Borrowdale v Director-General of Health

From the High Court:


ANDREW BORROWDALE V DIRECTOR-GENERAL OF HEALTH AND ATTORNEY-GENERAL

Summary

A Full Bench (three Judges) of the High Court has made a declaration that, for the 9 day period between 26 March and 3 April 2020, the Government’s requirement that New Zealanders stay at home and in their bubbles was justified, but unlawful. All other challenges to the Lockdown and the Government’s early COVID-19 response have failed.

Mr Borrowdale’s challenge

Mr Borrowdale’s challenge to the legality of the early lockdown took the form of judicial review proceedings brought against the Director-General of Health and the Attorney-General. He sought declarations of illegality in relation to three matters relating to the Government’s initial COVID-19 response. The first focused on the public announcements made by the Prime Minister and other officials during the first 9 days of the lockdown. The second challenge related to three orders made under the Health Act 1956 by the Director-General on 26 March (Order 1), 3 April (Order 2), and 27 April (Order 3). And the third challenge related to the definition of “essential services” contained in Order 1.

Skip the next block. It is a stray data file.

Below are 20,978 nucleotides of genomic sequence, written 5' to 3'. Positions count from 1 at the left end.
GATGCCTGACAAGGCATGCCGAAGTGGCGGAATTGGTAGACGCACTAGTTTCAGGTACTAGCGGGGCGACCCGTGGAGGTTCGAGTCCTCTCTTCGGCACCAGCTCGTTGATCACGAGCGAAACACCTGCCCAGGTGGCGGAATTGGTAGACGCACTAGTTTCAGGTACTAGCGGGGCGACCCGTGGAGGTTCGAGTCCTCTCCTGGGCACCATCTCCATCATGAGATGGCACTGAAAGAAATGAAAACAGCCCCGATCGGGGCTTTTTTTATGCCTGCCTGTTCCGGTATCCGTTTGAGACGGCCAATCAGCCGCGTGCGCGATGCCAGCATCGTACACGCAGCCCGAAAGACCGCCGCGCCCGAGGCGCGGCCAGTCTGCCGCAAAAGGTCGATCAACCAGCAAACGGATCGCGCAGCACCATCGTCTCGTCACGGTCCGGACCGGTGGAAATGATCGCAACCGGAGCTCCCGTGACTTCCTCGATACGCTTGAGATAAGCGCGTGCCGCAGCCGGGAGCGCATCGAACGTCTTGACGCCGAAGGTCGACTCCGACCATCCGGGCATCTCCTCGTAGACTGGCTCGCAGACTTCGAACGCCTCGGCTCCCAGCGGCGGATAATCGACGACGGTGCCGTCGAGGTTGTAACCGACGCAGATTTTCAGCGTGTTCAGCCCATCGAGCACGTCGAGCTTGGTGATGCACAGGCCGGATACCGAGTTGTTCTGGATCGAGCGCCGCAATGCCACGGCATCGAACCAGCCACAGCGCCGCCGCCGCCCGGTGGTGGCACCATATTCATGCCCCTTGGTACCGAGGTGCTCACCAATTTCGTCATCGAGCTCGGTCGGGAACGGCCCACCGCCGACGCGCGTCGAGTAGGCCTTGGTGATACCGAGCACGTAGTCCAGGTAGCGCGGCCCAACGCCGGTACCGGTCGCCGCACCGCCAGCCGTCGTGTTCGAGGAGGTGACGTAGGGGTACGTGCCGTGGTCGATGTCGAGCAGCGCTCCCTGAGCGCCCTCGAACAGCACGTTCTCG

Because the issues raised by the challenges were of general public importance and concerned the operation of the rule of law and the administration of justice, the New Zealand Law Society was granted leave to intervene in the proceedings.

The public announcements

Order 1 was made at the beginning of the Level 4 Lockdown. It forbade congregating (except when social distancing was observed) and required the closure of non-essential businesses. But it did not require people to stay home and in their “bubble”. Those obligations were, instead, conveyed to the public through various public announcements made by the Prime Minister and other officials from 23 March onwards. Mr Borrowdale contended that these further restrictions were not “prescribed by law” and so unlawfully limited certain of New Zealanders’ rights and freedoms under the New Zealand Bill of Rights Act (NZBORA), including the rights to freedom of movement, assembly and association. He also contended that the announcements unlawfully suspended the law in breach of the Bill of Rights 1688 (BOR 1688).